Prepare your brain.
*Incoming message transmitted.*
You must read Candor. This book is different. This book has a clever boy. Too clever if he thinks he has a chance against a town's (his father's!) subliminal messages.
So I think I have discovered my favorite read of 2009. Candor by Pam Bachorz.
We all love stories about boys who fight against the system. After all, when we're on the sofa or at the beach reading, we're basically just loafing about, so if we can live vicariously through a hero facing incredible odds, we're cheering on the inside as we flip the page.
Oscar Banks is my new hero. He's the worm in the pretty apple that is Candor, a town that is seemingly perfect. Too perfect. No crime, no violence, everyone listens. That's because Oscar's own father has invented a system of messages that the brain picks up. Yep, good ol' brainwashing. At school the kids are told not to be late to class, not to cheat, not to disobey. At home, the kids hear (without ever being aware of it) to eat their veggies, do their homework, make their beds.
Oscar's aware of what is going on and fights every day to keep control. If he fails, he'll slowly become one of the grinning good boys. If his father ever finds out he resists, he'll be hauled off to the Listening Room for a complete mental wipe.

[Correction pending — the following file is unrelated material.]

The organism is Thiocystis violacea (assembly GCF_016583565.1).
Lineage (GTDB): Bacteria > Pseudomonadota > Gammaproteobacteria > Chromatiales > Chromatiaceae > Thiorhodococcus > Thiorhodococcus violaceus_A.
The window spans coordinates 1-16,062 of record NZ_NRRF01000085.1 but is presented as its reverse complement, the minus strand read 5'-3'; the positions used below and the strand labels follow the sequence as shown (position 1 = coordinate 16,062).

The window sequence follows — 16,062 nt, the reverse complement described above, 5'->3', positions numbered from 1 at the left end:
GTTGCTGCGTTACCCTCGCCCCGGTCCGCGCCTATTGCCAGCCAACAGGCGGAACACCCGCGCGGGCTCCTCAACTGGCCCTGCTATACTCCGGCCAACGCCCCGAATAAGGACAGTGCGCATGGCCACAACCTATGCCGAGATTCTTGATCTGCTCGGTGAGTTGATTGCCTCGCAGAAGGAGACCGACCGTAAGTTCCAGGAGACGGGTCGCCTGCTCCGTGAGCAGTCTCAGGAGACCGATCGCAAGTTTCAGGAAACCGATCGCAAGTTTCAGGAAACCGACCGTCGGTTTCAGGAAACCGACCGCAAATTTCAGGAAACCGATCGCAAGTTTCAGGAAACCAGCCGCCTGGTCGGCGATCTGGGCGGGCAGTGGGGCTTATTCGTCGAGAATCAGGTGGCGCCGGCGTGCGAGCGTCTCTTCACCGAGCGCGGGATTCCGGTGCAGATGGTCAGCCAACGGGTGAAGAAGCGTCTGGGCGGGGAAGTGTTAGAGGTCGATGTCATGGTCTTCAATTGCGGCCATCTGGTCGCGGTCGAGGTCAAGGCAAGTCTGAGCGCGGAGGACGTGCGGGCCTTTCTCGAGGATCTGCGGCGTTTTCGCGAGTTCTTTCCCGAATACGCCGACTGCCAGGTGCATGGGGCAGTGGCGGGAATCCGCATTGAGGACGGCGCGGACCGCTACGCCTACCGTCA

In other words, the stakes are dire.
Why does he stay? Well, he's a bit mercenary and been running an underground freedom train for rich kids who want out (parents pay a million dollars to buy a house in Candor).
Things start to go awry when Nia moves into town. She's rebellious when she arrives and Oscar's attraction is sudden and fierce. Which leaves him in a dilemma: if he helps her out of town, he probably won't ever see her again; but if she stays, she'll become a drone and what he likes in her will be destroyed. What's a schemer to do?
Complications like a dreadful rich kid client who is jealous of the attention Oscar's giving Nia as opposed to helping him escape Candor, Oscar's old girlfriend, and dealing with the family dysfunction that drove the father to create a "perfect environment safe from harm" mean that the book has plenty of moments where you'll go damn. In a good way.
I love so much the many subliminal messages. For instance:
Saturday night is family night. Save your weekends for family time. Make your family a priority.
Always be courteous.
Respectful space in every place.
The great are never late.
Kinda chilling in a numb, whitebread way, right?
This is Bachorz's debut novel. I'm impressed. I'm envious. I didn't want to stop reading. Oh, and what an ending... but I can't tell you that. I want to, I so do. But something is keeping me. Like a whisper at the back of my mind...